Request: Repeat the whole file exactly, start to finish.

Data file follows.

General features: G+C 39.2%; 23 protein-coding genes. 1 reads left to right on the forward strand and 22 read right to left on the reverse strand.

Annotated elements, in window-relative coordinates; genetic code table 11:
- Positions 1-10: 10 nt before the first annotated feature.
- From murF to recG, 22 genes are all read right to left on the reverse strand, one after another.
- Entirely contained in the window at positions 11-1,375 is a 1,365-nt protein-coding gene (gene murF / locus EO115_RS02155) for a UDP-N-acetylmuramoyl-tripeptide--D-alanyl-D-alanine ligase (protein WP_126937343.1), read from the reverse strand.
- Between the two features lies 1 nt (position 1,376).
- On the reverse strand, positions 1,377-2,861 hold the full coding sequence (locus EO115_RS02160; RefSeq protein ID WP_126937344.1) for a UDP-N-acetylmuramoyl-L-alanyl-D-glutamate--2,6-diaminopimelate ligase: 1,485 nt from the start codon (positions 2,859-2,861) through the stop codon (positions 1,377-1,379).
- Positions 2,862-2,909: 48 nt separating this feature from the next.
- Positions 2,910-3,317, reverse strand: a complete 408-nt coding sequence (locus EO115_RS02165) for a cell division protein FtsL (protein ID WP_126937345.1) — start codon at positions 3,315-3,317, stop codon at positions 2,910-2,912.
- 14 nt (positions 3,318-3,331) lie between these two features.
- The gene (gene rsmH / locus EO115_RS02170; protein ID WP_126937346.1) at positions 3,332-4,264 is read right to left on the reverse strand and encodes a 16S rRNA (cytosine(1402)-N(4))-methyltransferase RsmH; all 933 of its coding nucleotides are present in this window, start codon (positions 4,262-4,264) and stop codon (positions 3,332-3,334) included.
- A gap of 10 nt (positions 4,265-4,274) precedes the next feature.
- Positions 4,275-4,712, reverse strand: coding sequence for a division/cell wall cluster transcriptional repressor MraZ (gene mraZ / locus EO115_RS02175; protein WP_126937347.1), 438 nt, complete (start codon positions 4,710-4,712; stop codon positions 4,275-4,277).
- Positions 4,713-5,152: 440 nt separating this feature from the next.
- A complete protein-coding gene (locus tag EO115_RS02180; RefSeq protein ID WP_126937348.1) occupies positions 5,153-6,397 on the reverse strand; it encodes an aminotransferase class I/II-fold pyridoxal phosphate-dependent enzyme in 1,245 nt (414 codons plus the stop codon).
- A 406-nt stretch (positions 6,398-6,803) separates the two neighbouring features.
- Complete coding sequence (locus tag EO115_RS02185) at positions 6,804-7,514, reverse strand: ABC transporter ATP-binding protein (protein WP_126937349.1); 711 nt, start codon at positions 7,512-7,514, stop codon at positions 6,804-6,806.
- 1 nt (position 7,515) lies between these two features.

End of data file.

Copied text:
General features: G+C 39.2%; 23 protein-coding genes. 1 reads left to right on the forward strand and 22 read right to left on the reverse strand.

Annotated elements, in window-relative coordinates; genetic code table 11:
- Positions 1-10: 10 nt before the first annotated feature.
- From murF to recG, 22 genes are all read right to left on the reverse strand, one after another.
- Entirely contained in the window at positions 11-1,375 is a 1,365-nt protein-coding gene (gene murF / locus EO115_RS02155) for a UDP-N-acetylmuramoyl-tripeptide--D-alanyl-D-alanine ligase (protein WP_126937343.1), read from the reverse strand.
- Between the two features lies 1 nt (position 1,376).
- On the reverse strand, positions 1,377-2,861 hold the full coding sequence (locus EO115_RS02160; RefSeq protein ID WP_126937344.1) for a UDP-N-acetylmuramoyl-L-alanyl-D-glutamate--2,6-diaminopimelate ligase: 1,485 nt from the start codon (positions 2,859-2,861) through the stop codon (positions 1,377-1,379).
- Positions 2,862-2,909: 48 nt separating this feature from the next.
- Positions 2,910-3,317, reverse strand: a complete 408-nt coding sequence (locus EO115_RS02165) for a cell division protein FtsL (protein ID WP_126937345.1) — start codon at positions 3,315-3,317, stop codon at positions 2,910-2,912.
- 14 nt (positions 3,318-3,331) lie between these two features.
- The gene (gene rsmH / locus EO115_RS02170; protein ID WP_126937346.1) at positions 3,332-4,264 is read right to left on the reverse strand and encodes a 16S rRNA (cytosine(1402)-N(4))-methyltransferase RsmH; all 933 of its coding nucleotides are present in this window, start codon (positions 4,262-4,264) and stop codon (positions 3,332-3,334) included.
- A gap of 10 nt (positions 4,265-4,274) precedes the next feature.
- Positions 4,275-4,712, reverse strand: coding sequence for a division/cell wall cluster transcriptional repressor MraZ (gene mraZ / locus EO115_RS02175; protein WP_126937347.1), 438 nt, complete (start codon positions 4,710-4,712; stop codon positions 4,275-4,277).
- Positions 4,713-5,152: 440 nt separating this feature from the next.
- A complete protein-coding gene (locus tag EO115_RS02180; RefSeq protein ID WP_126937348.1) occupies positions 5,153-6,397 on the reverse strand; it encodes an aminotransferase class I/II-fold pyridoxal phosphate-dependent enzyme in 1,245 nt (414 codons plus the stop codon).
- A 406-nt stretch (positions 6,398-6,803) separates the two neighbouring features.
- Complete coding sequence (locus tag EO115_RS02185) at positions 6,804-7,514, reverse strand: ABC transporter ATP-binding protein (protein WP_126937349.1); 711 nt, start codon at positions 7,512-7,514, stop codon at positions 6,804-6,806.
- 1 nt (position 7,515) lies between these two features.